First Contact Day has been and gone without any bloodshed. We missed it, here at SciFi Ideas, and we hope that doesn’t cause an international incident. For future reference, First Contact Day is celebrated on April 5th annually. Set a reminder on your phone (or like the Facebook page), ready your UN and Groznblasx flags, and brush up on your Groznblasx throat-warbling in preparation for the traditional butchering of the Ch’bon Chi. (And please remember that Groznblasx flags should be flown at half-mast in remembrance of Ambassador Frlygrl’s mother-in-law.)
OK, so I’m clearly nonsense. We haven’t made first contact with the giant tetra-monsters of Groznblor… yet. First Contact Day instead marks the fictional day in Star Trek lore when the fictional Vulcans first shook fictional hands with a fictional post-apocalyptic physicist.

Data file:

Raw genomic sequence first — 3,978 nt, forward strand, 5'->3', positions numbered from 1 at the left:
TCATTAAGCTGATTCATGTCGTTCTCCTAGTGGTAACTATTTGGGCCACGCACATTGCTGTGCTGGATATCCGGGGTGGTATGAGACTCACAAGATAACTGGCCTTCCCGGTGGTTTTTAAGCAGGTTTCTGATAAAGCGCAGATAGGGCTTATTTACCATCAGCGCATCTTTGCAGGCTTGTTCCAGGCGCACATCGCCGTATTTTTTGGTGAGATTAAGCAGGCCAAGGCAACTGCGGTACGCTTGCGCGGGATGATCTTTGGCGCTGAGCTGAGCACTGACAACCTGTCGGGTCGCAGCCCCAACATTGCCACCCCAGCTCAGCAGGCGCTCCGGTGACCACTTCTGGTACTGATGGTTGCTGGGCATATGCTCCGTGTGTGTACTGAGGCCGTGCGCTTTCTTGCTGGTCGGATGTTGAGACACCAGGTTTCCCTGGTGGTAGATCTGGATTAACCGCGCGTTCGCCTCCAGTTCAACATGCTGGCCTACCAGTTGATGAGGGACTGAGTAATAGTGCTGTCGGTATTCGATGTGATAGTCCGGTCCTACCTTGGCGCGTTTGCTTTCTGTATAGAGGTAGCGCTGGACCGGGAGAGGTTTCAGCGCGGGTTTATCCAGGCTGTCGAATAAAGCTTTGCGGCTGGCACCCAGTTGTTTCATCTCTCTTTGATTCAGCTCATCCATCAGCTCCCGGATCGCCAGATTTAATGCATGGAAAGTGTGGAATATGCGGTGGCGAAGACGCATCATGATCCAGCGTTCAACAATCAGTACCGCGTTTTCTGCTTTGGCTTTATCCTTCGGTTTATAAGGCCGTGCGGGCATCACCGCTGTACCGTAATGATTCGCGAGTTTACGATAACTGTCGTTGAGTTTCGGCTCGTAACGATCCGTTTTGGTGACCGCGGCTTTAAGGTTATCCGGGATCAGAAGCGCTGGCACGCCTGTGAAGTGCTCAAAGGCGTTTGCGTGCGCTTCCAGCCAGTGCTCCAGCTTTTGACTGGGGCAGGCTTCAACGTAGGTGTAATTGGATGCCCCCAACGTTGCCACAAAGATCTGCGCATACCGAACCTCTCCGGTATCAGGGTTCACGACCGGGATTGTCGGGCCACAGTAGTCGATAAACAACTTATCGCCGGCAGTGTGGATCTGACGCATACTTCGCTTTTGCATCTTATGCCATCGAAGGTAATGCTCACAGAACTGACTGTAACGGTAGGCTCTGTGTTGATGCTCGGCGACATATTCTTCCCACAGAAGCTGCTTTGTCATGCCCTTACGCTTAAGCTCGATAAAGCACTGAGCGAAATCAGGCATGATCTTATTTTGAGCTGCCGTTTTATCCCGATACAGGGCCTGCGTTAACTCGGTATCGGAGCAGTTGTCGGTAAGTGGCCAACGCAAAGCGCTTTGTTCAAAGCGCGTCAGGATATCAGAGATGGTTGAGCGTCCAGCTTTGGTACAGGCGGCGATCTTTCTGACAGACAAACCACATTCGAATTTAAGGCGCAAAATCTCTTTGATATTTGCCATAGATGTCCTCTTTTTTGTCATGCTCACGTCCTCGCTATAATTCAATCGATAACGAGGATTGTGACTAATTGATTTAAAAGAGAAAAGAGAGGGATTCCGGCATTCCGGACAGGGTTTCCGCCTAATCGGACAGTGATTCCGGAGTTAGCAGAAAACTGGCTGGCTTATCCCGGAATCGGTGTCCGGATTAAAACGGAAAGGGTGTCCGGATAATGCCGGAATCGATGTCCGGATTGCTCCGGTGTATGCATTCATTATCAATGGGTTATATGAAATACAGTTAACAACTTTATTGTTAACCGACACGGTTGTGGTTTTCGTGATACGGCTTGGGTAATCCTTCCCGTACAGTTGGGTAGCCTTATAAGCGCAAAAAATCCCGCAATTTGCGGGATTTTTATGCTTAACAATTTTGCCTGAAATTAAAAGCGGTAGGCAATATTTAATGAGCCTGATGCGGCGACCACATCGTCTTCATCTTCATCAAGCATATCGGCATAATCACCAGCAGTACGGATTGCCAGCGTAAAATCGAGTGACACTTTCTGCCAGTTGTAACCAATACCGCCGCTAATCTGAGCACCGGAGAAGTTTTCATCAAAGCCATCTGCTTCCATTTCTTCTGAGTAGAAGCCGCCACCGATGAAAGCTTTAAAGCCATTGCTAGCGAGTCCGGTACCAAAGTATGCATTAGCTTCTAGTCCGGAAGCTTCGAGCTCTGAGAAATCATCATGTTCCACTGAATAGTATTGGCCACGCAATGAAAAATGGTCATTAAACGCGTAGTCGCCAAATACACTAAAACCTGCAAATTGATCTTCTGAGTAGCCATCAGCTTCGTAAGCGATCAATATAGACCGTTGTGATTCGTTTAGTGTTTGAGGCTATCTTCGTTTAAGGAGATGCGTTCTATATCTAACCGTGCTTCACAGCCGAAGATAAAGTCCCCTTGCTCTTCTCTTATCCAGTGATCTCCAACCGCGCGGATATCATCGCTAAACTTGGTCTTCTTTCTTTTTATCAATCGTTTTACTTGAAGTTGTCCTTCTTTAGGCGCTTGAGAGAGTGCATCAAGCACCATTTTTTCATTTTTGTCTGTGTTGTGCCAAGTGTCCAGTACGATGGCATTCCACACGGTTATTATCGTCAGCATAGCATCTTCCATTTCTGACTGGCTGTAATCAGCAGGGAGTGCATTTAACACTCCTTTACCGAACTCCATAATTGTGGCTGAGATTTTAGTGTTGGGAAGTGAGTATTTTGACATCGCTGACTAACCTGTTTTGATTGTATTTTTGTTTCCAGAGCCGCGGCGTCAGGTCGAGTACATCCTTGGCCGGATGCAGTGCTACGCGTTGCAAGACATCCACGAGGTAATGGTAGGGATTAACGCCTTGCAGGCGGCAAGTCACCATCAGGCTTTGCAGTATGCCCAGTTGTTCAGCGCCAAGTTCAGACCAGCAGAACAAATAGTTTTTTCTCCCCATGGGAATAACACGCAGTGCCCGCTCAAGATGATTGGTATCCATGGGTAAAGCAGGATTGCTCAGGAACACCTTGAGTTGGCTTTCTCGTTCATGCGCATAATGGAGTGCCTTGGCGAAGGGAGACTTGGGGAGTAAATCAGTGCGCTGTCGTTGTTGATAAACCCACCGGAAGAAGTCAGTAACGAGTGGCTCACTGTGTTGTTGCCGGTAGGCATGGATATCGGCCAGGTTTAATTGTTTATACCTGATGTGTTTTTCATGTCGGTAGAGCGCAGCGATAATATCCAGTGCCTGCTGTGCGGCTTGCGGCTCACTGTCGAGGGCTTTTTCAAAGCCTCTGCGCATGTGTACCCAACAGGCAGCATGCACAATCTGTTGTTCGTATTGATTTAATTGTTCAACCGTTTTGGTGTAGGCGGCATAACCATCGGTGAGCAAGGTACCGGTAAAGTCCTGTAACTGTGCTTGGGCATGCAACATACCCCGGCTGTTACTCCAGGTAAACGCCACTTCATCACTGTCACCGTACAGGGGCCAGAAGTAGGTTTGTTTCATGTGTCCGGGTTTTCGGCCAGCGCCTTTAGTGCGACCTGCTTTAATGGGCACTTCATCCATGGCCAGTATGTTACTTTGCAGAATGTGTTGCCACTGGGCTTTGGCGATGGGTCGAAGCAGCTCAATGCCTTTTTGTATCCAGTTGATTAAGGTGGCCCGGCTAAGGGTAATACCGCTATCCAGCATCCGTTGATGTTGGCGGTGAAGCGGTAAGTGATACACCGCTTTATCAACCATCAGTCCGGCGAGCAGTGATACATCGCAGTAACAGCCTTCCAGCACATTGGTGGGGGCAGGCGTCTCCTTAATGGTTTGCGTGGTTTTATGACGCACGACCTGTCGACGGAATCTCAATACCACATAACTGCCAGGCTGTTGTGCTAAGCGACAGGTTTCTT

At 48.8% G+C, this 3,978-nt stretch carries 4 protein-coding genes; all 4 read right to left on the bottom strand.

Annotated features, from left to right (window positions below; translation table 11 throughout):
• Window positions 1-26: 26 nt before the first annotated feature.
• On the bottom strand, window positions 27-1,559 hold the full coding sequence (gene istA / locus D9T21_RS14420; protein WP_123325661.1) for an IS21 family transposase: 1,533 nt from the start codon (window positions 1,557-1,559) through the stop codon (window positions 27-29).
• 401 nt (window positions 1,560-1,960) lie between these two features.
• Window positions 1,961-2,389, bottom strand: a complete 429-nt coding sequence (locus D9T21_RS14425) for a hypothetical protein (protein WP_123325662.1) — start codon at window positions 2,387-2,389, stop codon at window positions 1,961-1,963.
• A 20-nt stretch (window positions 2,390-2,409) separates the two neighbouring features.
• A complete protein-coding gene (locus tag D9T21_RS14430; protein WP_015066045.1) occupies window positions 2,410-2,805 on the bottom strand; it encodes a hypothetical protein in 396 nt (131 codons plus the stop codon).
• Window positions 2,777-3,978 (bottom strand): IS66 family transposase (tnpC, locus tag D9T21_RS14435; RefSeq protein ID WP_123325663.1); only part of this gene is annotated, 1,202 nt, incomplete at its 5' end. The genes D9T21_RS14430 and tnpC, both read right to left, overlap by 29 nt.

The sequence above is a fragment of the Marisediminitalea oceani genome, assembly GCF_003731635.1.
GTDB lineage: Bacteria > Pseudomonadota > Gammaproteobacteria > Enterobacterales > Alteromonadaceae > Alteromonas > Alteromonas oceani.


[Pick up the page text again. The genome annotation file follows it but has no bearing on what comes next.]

As fictional first dates go, this one was pretty successful. It was made easier by the fact that both species had vocal chords, faces, ears, and hands (even if they didn’t both have a tradition of shaking them). They both evolved from apes, and that gave them something in common.
Real-life first contact situations are likely to be must more difficult. The likelihood that any aliens we meet will have a vastly different biology and brain chemistry to our own could cause not only problems, but also dangers. Say the wrong thing, make the wrong move, or sneeze, and you could start an interstellar war.
So, just how do you communicate your peaceful intentions to an alien? If you find yourself representing the entire human species in just such an awkward situation, this handy guide could save your neck:
If you’re looking for a science fiction story that demonstrates just how difficult a meeting with a previously unknown alien species could be, I recommend reading Learning Curve by Dan Palacios, in which an ill-prepared astronaut makes first contact with a race of monopodal Ionian squids – the bizarrely named Pok Krrzzz. The full story is available for download here.
Infographic by firstname.lastname@example.org